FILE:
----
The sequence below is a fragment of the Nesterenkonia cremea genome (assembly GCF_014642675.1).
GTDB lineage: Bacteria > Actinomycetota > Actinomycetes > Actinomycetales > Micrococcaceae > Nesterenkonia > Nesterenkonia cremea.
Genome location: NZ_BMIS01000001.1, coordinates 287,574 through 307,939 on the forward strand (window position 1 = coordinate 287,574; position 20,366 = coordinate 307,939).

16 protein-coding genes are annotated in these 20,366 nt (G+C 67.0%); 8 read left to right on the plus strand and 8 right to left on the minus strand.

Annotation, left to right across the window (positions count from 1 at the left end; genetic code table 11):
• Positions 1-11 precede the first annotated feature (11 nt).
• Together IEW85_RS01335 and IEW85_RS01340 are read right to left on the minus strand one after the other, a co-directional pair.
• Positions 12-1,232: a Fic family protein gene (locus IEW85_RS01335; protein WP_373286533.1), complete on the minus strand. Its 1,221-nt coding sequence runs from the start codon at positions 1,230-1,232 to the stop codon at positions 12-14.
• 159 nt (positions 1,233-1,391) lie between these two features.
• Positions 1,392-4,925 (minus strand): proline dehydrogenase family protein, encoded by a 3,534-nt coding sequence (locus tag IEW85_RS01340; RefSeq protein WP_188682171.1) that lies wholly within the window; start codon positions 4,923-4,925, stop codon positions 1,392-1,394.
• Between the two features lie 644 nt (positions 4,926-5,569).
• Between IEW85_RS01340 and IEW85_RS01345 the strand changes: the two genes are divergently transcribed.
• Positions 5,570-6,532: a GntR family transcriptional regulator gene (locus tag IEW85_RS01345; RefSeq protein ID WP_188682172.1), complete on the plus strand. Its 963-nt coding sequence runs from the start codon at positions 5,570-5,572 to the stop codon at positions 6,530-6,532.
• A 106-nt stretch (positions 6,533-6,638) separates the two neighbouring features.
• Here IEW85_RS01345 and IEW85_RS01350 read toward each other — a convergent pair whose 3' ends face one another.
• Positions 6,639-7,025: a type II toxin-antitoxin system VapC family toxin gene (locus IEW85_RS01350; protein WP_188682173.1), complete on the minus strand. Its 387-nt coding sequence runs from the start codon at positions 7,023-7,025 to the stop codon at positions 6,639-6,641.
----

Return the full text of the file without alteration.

The sequence below is a fragment of the Nesterenkonia cremea genome (assembly GCF_014642675.1).
GTDB lineage: Bacteria > Actinomycetota > Actinomycetes > Actinomycetales > Micrococcaceae > Nesterenkonia > Nesterenkonia cremea.
Genome location: NZ_BMIS01000001.1, coordinates 287,574 through 307,939 on the forward strand (window position 1 = coordinate 287,574; position 20,366 = coordinate 307,939).

16 protein-coding genes are annotated in these 20,366 nt (G+C 67.0%); 8 read left to right on the plus strand and 8 right to left on the minus strand.

Annotation, left to right across the window (positions count from 1 at the left end; genetic code table 11):
• Positions 1-11 precede the first annotated feature (11 nt).
• Together IEW85_RS01335 and IEW85_RS01340 are read right to left on the minus strand one after the other, a co-directional pair.
• Positions 12-1,232: a Fic family protein gene (locus IEW85_RS01335; protein WP_373286533.1), complete on the minus strand. Its 1,221-nt coding sequence runs from the start codon at positions 1,230-1,232 to the stop codon at positions 12-14.
• 159 nt (positions 1,233-1,391) lie between these two features.
• Positions 1,392-4,925 (minus strand): proline dehydrogenase family protein, encoded by a 3,534-nt coding sequence (locus tag IEW85_RS01340; RefSeq protein WP_188682171.1) that lies wholly within the window; start codon positions 4,923-4,925, stop codon positions 1,392-1,394.
• Between the two features lie 644 nt (positions 4,926-5,569).
• Between IEW85_RS01340 and IEW85_RS01345 the strand changes: the two genes are divergently transcribed.
• Positions 5,570-6,532: a GntR family transcriptional regulator gene (locus tag IEW85_RS01345; RefSeq protein ID WP_188682172.1), complete on the plus strand. Its 963-nt coding sequence runs from the start codon at positions 5,570-5,572 to the stop codon at positions 6,530-6,532.
• A 106-nt stretch (positions 6,533-6,638) separates the two neighbouring features.
• Here IEW85_RS01345 and IEW85_RS01350 read toward each other — a convergent pair whose 3' ends face one another.
• Positions 6,639-7,025: a type II toxin-antitoxin system VapC family toxin gene (locus IEW85_RS01350; protein WP_188682173.1), complete on the minus strand. Its 387-nt coding sequence runs from the start codon at positions 7,023-7,025 to the stop codon at positions 6,639-6,641.